Kitty Eisele’s father didn’t paint the Native American maiden “Mia,” but her retweet of the Native American artist’s son’s piece in the Washington Post is getting all the replies. As Twitchy reported, Land O’Lakes recently erased the “controversial” Mia from the butter packaging “to better connect the men and women who grow our food with those who consume it.”

What was controversial about the logo? Indian Country Today reports, “North Dakota state Rep. Ruth Buffalo, Mandan, Hidatsa and Arikara Nation, told a Fargo Forum reporter that the image goes ‘hand-in-hand with human and sex trafficking of our women and girls … by depicting Native women as sex objects.'”

But now the son of the artist, who’s protested against the use of Native American logos and mascots, says Mia was never a stereotype:

With the redesign, my father made Mia’s Native American connections more specific. He changed the beadwork designs on her dress by adding floral motifs that are common in Ojibwe art. He added two points of wooded shoreline to the lake that had often been depicted in the image’s background. It was a place any Red Lake tribal citizen would recognize as the Narrows, where Lower Red Lake and Upper Red Lake meet.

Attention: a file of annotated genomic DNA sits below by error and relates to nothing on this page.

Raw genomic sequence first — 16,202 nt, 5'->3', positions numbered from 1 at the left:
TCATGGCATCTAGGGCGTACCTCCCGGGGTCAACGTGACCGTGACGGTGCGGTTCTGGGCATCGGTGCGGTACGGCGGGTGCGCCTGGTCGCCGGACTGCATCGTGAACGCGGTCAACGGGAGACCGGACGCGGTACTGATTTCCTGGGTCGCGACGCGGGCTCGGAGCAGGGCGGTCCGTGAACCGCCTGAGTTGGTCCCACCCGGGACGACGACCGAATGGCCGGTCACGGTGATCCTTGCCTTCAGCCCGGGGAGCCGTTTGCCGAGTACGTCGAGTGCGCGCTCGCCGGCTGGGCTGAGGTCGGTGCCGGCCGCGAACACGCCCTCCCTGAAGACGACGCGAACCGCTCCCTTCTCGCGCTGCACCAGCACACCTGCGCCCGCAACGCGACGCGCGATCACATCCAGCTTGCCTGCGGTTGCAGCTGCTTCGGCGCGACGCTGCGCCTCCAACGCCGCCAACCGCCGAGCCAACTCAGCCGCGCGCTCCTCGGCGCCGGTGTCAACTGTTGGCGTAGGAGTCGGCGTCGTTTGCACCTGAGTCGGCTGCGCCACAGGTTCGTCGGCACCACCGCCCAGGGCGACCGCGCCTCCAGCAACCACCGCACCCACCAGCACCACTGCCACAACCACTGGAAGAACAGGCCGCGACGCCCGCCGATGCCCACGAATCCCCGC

Mia’s vanishing has prompted a social media meme: “They Got Rid of The Indian and Kept the Land.” That isn’t too far from the truth. Mia, the stereotype that wasn’t, leaves behind a landscape voided of identity and history. For those of us who are American Indian, it’s a history that is all too familiar.

And now she’s gone.


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